Paulk Santa Cruz, California
U.S.A.

This report was posted on Ripoff Report on 01/15/2008 12:50 PM and is a permanent record located here: http://www.ripoffreport.com/r/BudgetAvis-Rent-A-Car-System-Inc/Hilo-Hawaii-96720/BudgetAvis-Rent-A-Car-System-Inc-Car-Rentals-Hilo-Hawaii-300243. The posting time indicated is Arizona local time. Arizona does not observe daylight savings so the post time may be Mountain or Pacific depending on the time of year.

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#1 Consumer Suggestion

Avis Agrees To Halt Miami-Dade WeDriveU Operation

AUTHOR: Stewart - (U.S.A.)

BREAKTHROUGH! Avis Agrees To Halt Miami-Dade WeDriveU Operation
March 25, 2009
MIAMI The chauffeured transportation industry scored a major victory Monday with confirmation that Avis WeDriveU has ceased its operations in Miami-Dade County.

The county had become a national focal point for the controversial Avis chauffeured drive model which avoided the rules and regulations required of chauffeured transportation operators of luxury vehicles. By not playing on a level playing field, Avis WeDriveU had the potential to seriously undermine the longstanding business model of chauffeured transportation operators and thereby radically remake the industry. Avis also was not required to follow the consistent standards of safety, reliability, and quality that have become the hallmarks of law-abiding, license-paying chauffeured operators.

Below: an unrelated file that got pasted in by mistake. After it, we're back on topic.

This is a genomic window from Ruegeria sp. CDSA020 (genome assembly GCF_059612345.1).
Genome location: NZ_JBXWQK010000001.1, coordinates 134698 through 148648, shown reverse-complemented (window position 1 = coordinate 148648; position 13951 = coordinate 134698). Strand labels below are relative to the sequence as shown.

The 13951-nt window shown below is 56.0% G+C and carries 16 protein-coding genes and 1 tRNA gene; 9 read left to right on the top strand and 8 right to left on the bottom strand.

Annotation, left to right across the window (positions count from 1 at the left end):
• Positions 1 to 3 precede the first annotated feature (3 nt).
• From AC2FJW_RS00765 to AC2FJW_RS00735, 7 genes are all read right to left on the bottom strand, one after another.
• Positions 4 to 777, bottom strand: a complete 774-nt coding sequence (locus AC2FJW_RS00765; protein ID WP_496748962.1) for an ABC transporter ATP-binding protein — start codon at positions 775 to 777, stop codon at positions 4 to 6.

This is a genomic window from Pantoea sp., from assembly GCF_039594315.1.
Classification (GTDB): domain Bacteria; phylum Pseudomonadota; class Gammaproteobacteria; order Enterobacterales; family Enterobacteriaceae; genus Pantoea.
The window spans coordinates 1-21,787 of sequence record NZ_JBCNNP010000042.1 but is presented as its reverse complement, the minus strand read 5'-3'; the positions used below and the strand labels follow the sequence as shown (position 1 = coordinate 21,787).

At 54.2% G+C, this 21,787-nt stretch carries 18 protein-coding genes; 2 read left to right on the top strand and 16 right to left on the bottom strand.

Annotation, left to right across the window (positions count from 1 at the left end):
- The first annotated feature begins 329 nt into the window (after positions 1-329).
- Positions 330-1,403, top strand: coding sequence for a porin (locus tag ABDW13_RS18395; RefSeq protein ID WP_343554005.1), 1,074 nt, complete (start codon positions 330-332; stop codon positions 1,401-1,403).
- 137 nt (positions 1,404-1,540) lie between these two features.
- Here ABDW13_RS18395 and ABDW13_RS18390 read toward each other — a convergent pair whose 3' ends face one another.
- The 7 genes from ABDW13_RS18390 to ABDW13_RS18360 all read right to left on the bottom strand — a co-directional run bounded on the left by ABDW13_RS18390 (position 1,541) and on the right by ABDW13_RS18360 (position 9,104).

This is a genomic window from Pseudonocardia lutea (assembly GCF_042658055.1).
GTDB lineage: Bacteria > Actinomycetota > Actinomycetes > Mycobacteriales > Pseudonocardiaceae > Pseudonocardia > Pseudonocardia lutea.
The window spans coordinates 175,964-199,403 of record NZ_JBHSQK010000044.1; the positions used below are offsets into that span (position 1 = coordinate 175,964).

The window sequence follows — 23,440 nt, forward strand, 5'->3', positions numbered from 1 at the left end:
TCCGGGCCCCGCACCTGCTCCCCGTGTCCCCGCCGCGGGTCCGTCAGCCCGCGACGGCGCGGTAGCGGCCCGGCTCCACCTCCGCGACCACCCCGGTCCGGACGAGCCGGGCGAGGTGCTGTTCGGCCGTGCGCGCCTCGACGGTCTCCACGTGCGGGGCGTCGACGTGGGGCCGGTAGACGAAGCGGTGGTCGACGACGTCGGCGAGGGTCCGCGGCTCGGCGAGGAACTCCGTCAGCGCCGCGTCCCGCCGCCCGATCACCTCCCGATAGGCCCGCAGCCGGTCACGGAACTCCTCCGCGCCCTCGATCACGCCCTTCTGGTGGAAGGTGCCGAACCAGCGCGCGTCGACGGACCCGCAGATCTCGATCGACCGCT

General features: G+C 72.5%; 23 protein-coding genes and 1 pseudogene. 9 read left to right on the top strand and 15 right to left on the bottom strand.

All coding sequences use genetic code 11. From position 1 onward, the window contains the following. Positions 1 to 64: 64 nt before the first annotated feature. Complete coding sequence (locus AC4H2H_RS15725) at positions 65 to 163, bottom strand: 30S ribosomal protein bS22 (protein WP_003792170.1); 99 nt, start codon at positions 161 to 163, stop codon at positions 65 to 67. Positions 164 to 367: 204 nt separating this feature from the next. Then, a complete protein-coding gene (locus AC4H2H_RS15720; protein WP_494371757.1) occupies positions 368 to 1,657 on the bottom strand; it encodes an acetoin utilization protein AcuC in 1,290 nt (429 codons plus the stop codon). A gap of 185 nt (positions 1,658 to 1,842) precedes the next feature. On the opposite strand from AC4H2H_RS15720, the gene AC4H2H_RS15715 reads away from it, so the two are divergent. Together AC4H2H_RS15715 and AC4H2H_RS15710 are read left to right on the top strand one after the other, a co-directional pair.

The Miami-Dade County Consumer Services Department ruled that Avis would have to follow country ordinances that require permits, fees, licenses, safety and background checks, and other regulations that apply to luxury chauffeured vehicles, said Ron Sorci, president of the NLA and CFO of Miami-based Aventura Worldwide Transportation. Avis had managed to avoid these rules by forming two separate companies one for its chauffeured rental vehicles, and another one for its chauffeur service.